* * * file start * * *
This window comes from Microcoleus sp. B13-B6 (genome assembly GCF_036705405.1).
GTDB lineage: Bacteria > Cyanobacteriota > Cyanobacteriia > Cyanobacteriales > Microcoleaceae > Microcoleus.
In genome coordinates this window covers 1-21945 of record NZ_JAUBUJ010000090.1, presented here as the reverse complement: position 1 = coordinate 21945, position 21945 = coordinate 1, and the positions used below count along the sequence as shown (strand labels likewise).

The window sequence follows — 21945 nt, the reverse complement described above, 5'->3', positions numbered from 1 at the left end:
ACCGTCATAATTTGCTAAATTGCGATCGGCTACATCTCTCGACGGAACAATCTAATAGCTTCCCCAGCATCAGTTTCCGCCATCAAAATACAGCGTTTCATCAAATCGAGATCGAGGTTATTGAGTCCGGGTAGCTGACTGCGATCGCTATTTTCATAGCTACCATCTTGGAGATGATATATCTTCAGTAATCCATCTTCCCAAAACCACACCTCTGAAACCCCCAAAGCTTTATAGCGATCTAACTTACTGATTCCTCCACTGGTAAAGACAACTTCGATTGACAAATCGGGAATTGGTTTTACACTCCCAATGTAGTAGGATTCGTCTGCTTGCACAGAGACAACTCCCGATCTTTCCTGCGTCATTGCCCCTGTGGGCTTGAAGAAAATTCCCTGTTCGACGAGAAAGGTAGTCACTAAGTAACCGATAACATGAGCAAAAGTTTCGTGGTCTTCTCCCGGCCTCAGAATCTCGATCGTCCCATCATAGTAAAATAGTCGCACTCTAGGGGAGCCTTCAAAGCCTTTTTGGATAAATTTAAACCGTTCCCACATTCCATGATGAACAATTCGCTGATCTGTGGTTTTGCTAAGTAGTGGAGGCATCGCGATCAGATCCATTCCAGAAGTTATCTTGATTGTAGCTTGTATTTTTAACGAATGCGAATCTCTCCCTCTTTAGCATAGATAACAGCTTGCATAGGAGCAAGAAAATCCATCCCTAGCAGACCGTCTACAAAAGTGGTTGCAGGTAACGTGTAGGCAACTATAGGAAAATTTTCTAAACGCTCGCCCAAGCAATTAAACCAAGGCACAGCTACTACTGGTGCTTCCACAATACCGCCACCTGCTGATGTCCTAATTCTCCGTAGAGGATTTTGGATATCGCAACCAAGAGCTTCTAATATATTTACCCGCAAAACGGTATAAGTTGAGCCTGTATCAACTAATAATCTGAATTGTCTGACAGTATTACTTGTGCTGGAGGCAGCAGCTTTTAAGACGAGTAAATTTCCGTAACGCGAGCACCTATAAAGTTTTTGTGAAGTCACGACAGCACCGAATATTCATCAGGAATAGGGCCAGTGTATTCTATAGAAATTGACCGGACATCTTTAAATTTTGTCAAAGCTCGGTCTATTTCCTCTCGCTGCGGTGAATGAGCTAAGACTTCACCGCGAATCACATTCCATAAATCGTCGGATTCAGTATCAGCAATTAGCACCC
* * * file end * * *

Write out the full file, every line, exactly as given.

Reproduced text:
This window comes from Microcoleus sp. B13-B6 (genome assembly GCF_036705405.1).
GTDB lineage: Bacteria > Cyanobacteriota > Cyanobacteriia > Cyanobacteriales > Microcoleaceae > Microcoleus.
In genome coordinates this window covers 1-21945 of record NZ_JAUBUJ010000090.1, presented here as the reverse complement: position 1 = coordinate 21945, position 21945 = coordinate 1, and the positions used below count along the sequence as shown (strand labels likewise).

The window sequence follows — 21945 nt, the reverse complement described above, 5'->3', positions numbered from 1 at the left end:
ACCGTCATAATTTGCTAAATTGCGATCGGCTACATCTCTCGACGGAACAATCTAATAGCTTCCCCAGCATCAGTTTCCGCCATCAAAATACAGCGTTTCATCAAATCGAGATCGAGGTTATTGAGTCCGGGTAGCTGACTGCGATCGCTATTTTCATAGCTACCATCTTGGAGATGATATATCTTCAGTAATCCATCTTCCCAAAACCACACCTCTGAAACCCCCAAAGCTTTATAGCGATCTAACTTACTGATTCCTCCACTGGTAAAGACAACTTCGATTGACAAATCGGGAATTGGTTTTACACTCCCAATGTAGTAGGATTCGTCTGCTTGCACAGAGACAACTCCCGATCTTTCCTGCGTCATTGCCCCTGTGGGCTTGAAGAAAATTCCCTGTTCGACGAGAAAGGTAGTCACTAAGTAACCGATAACATGAGCAAAAGTTTCGTGGTCTTCTCCCGGCCTCAGAATCTCGATCGTCCCATCATAGTAAAATAGTCGCACTCTAGGGGAGCCTTCAAAGCCTTTTTGGATAAATTTAAACCGTTCCCACATTCCATGATGAACAATTCGCTGATCTGTGGTTTTGCTAAGTAGTGGAGGCATCGCGATCAGATCCATTCCAGAAGTTATCTTGATTGTAGCTTGTATTTTTAACGAATGCGAATCTCTCCCTCTTTAGCATAGATAACAGCTTGCATAGGAGCAAGAAAATCCATCCCTAGCAGACCGTCTACAAAAGTGGTTGCAGGTAACGTGTAGGCAACTATAGGAAAATTTTCTAAACGCTCGCCCAAGCAATTAAACCAAGGCACAGCTACTACTGGTGCTTCCACAATACCGCCACCTGCTGATGTCCTAATTCTCCGTAGAGGATTTTGGATATCGCAACCAAGAGCTTCTAATATATTTACCCGCAAAACGGTATAAGTTGAGCCTGTATCAACTAATAATCTGAATTGTCTGACAGTATTACTTGTGCTGGAGGCAGCAGCTTTTAAGACGAGTAAATTTCCGTAACGCGAGCACCTATAAAGTTTTTGTGAAGTCACGACAGCACCGAATATTCATCAGGAATAGGGCCAGTGTATTCTATAGAAATTGACCGGACATCTTTAAATTTTGTCAAAGCTCGGTCTATTTCCTCTCGCTGCGGTGAATGAGCTAAGACTTCACCGCGAATCACATTCCATAAATCGTCGGATTCAGTATCAGCAATTAGCACCC